The Art of Letting Go

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By Ariel Minter

Recently, I attended an event where I knew others would be who have deeply hurt me. The purpose of attendance was in honoring someone very special to me, which was the driving force behind showing up in the first place. 

Prior to this, I felt peaceful and as though I had moved forward from the hurt. That was short lived, as I realized that even though I had forgiven, it still heavily weighed on my heart. This was a real physical manifestation of my heart beating heavily and tidal wave of anxiety. 

My husband is my biggest champion and constantly pushes me to grow. I was speaking with him about my feelings, and he kept telling me that the toxicity I felt from things that happened several years ago were only weighing me down. He said it was time to let go. But I have! I said. No you haven’t, he replied. 

After leaving the event, we decided to head to one of our favorite places. We arrived, picked out our favorite beer, and sat down in the beer garden where a woman was enjoying the beautiful afternoon just as we were. We immediately started a conversation with her, and she introduced herself to us as Lisa. The conversation was authentic, and the three of us easily discussed all things from our shared love of beer, our values, and how the messiness of people often create something out of nothing, when our only real intention is to have honest and loving relationships. How messed up things get, our new friend said, when you refuse to openly communicate. How scewwed things are understood when you translate a text, rather than look someone in the eye and have a conversation. And how damn easy it is to sit down, grab a beer with that person, and figure it out, said Lisa. 

Soon after, a gentleman strolled in with his dog and joined us. He introduced himself as Gary. The conversation continued, and we stayed about an hour longer than we intended. As we hugged our new friends goodbye, Lisa said, I just have to tell you kids how refreshing it is to meet people like you who enjoy talking with us, I’ve really enjoyed our conversation.

That experience was exactly the opposite of what had happened earlier. That experience was exactly what we needed. 

The past few months have been a struggle, due to a lot of transitions and the loss of a core friendship. The loss was completely related to mishandled miscommunication, and I still feel sad about it. Sometimes, when I’m feeling really sorry for myself, I talk to my husband and ask, what’s the point of making friendships and giving people pieces of your heart when 9 times out of ten they stomp all over it? 

He usually responds by saying that analysis might be a little dramatic, and then reminds of of people like our new friends Lisa and Gary. 

Really, when people are willing to have a vulnerable conversation and handle the messiness, it simplifies everything. It’s people that make it messy to begin with, but it is also people that can make it better and simplify it. And the people that do that are always worth it.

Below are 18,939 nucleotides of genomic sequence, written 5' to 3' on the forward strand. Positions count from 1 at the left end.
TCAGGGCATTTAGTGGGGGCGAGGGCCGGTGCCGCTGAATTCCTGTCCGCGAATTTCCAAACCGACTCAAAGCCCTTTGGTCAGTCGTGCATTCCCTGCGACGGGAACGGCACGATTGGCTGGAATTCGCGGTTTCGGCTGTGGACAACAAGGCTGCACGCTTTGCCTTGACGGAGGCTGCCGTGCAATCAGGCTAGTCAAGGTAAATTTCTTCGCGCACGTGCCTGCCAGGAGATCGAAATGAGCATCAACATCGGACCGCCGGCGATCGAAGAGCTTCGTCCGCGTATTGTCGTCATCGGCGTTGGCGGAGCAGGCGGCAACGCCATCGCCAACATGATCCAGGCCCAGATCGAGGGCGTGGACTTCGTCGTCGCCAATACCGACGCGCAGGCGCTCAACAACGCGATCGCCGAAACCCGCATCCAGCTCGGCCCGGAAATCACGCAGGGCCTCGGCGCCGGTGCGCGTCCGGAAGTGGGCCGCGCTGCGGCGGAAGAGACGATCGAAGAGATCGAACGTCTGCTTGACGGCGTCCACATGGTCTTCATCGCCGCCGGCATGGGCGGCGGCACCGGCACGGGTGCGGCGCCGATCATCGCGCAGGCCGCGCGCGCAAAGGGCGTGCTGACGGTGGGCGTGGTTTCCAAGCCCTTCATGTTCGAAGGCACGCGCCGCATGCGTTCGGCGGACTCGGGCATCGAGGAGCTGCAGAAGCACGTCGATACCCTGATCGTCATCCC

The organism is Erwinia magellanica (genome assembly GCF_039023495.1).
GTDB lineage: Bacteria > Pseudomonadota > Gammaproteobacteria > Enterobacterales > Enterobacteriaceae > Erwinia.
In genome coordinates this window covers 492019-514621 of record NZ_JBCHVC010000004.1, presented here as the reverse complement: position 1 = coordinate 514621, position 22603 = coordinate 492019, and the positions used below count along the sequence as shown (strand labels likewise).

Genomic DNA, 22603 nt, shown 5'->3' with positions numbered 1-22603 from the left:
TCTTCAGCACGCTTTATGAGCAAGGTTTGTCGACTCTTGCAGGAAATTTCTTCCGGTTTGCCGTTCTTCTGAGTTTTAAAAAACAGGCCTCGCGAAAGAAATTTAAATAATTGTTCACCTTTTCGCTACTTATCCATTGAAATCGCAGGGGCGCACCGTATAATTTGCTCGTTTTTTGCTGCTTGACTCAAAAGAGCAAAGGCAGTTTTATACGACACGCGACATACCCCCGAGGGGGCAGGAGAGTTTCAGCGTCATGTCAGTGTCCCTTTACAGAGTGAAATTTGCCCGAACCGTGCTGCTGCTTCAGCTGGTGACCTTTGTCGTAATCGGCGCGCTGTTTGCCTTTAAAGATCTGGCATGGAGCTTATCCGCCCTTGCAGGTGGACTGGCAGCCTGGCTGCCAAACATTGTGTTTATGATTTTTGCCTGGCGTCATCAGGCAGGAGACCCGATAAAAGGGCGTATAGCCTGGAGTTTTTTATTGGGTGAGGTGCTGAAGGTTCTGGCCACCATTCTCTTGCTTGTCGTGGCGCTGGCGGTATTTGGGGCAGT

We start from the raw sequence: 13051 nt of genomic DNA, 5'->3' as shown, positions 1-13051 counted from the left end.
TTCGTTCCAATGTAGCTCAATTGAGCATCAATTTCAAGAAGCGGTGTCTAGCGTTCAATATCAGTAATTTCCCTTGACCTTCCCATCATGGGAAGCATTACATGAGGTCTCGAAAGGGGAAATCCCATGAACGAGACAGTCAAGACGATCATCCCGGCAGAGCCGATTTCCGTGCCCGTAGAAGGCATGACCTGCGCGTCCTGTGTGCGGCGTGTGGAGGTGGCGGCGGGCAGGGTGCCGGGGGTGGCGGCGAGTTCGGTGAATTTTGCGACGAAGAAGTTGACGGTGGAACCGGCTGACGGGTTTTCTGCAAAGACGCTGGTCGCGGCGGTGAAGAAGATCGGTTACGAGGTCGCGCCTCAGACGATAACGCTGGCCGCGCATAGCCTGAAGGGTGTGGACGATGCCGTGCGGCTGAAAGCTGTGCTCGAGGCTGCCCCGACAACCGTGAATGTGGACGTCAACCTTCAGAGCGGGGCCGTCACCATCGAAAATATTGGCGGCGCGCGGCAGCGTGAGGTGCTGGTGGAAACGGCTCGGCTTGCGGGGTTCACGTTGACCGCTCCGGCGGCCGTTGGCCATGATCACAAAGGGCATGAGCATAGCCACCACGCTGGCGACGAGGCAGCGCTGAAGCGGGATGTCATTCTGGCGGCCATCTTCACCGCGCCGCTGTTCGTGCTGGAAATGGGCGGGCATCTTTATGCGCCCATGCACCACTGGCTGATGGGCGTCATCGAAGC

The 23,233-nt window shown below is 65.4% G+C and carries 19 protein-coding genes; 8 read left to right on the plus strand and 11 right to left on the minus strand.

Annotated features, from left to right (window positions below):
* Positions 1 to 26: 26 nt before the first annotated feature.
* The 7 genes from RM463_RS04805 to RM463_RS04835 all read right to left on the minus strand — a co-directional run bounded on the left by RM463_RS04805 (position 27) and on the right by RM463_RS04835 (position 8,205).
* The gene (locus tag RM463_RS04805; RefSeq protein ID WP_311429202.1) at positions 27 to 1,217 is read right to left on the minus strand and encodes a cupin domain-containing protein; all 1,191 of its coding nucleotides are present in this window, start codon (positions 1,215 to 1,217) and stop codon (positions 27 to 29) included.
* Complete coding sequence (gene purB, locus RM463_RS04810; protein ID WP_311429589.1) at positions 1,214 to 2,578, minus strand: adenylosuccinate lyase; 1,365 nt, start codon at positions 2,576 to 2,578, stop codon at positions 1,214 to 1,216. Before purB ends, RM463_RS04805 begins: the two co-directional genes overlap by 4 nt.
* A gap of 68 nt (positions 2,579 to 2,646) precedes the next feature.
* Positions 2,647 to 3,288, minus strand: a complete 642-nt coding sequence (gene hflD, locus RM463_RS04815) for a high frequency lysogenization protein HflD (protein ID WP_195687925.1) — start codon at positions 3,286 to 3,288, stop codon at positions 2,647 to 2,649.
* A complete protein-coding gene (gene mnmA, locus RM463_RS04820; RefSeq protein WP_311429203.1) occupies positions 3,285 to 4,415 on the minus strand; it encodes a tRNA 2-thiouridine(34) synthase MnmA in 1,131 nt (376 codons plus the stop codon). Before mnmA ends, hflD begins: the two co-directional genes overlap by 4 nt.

You can forgive people who have hurt you, but you can also still have emotional or physical reactions to whatever hurt that was. That’s why I believe there is a significant difference between the two. It doesn’t mean you are not a forgiving person if you still feel hurt about what happened. Forgiveness is first a choice, and so is letting go. I had to live in that hurt and then experience the opposite of that before I could really let it all go. I had to consciously focus on both forgiving and letting go. I’m far from perfecting this, but I am determined to no longer let those negative emotions live inside that past hurt.  

It’s scary to let people in and show them who you really are, because sometimes they do abandon you. That is why the art of letting go is so important. Love them, let them go, and maybe someday the messiness will be cleaned up. Maybe not. But the ones who want to clean it up, will. 

To maintain my sanity and peace, I have to let go. 



Ariel is a part-time freelance blogger, web designer, and SEO consultant. She is 23 years young, married to her soulmate, and a proud “mother” to boxer Bruce and yorkie Dexter. She focuses on writing content that is raw and relatable. If you would like to contact her for either design or writing, you may email her at [email protected]

2 thoughts on “The Art of Letting Go

  1. Ariel. I feel very sad reading this article. I don’t know who you refer to here, but can honestly say I have not been aware of such things. I have always been supportive of you and would have loved to have hD the opportunity to chat with you and Preston at church, but you were in and out without my being able to even say “hi.” None of us (anybody, not just church members) agree on everything, but that point alone does not make either of us right nor wrong. I have not seen you since October 24, the evening Val passed and we were so happy you were there. I have had no opportunity to even greet you since then, because I have not seen you. I am wondering who pulled away. Just a thought and feelings of sadness.

    1. Carolyn, thank you so much for reaching out! Of course, it is an overgeneralization to say that my feelings qualify towards everyone. There is always a give and take in any given situation, and I am absolutely responsible for my part. I feel safer completely removing myself rather then participating for those that I care deeply for, and miss deeply as well. I am sorry if my abrupt absence caused any hurt, for me I needed to remove myself because I needed to be there in celebration rather than to have conversations with some individuals, because I did not attend to do that. Again, thank you for reaching out. I always wish you the best and hope to see you more often!

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